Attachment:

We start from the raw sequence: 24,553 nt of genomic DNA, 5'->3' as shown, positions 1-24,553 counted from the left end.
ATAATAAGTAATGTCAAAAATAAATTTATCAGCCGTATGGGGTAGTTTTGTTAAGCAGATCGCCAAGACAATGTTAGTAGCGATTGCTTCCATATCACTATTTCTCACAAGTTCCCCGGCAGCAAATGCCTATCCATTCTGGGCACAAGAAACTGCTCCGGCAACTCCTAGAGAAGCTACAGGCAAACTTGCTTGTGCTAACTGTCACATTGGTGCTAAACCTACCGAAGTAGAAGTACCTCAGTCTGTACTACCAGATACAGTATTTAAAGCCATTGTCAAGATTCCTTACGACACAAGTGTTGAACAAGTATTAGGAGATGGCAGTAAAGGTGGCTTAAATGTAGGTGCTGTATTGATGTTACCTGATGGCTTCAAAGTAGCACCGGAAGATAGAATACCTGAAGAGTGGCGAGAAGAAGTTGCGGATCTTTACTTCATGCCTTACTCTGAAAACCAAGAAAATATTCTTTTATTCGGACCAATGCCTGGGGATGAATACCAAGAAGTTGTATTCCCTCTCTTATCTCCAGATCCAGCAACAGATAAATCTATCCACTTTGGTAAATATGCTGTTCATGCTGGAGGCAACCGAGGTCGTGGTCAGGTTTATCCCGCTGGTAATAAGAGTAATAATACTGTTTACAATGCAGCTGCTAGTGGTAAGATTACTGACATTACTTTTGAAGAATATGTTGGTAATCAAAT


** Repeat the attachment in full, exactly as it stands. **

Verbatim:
We start from the raw sequence: 24,553 nt of genomic DNA, 5'->3' as shown, positions 1-24,553 counted from the left end.
ATAATAAGTAATGTCAAAAATAAATTTATCAGCCGTATGGGGTAGTTTTGTTAAGCAGATCGCCAAGACAATGTTAGTAGCGATTGCTTCCATATCACTATTTCTCACAAGTTCCCCGGCAGCAAATGCCTATCCATTCTGGGCACAAGAAACTGCTCCGGCAACTCCTAGAGAAGCTACAGGCAAACTTGCTTGTGCTAACTGTCACATTGGTGCTAAACCTACCGAAGTAGAAGTACCTCAGTCTGTACTACCAGATACAGTATTTAAAGCCATTGTCAAGATTCCTTACGACACAAGTGTTGAACAAGTATTAGGAGATGGCAGTAAAGGTGGCTTAAATGTAGGTGCTGTATTGATGTTACCTGATGGCTTCAAAGTAGCACCGGAAGATAGAATACCTGAAGAGTGGCGAGAAGAAGTTGCGGATCTTTACTTCATGCCTTACTCTGAAAACCAAGAAAATATTCTTTTATTCGGACCAATGCCTGGGGATGAATACCAAGAAGTTGTATTCCCTCTCTTATCTCCAGATCCAGCAACAGATAAATCTATCCACTTTGGTAAATATGCTGTTCATGCTGGAGGCAACCGAGGTCGTGGTCAGGTTTATCCCGCTGGTAATAAGAGTAATAATACTGTTTACAATGCAGCTGCTAGTGGTAAGATTACTGACATTACTTTTGAAGAATATGTTGGTAATCAAAT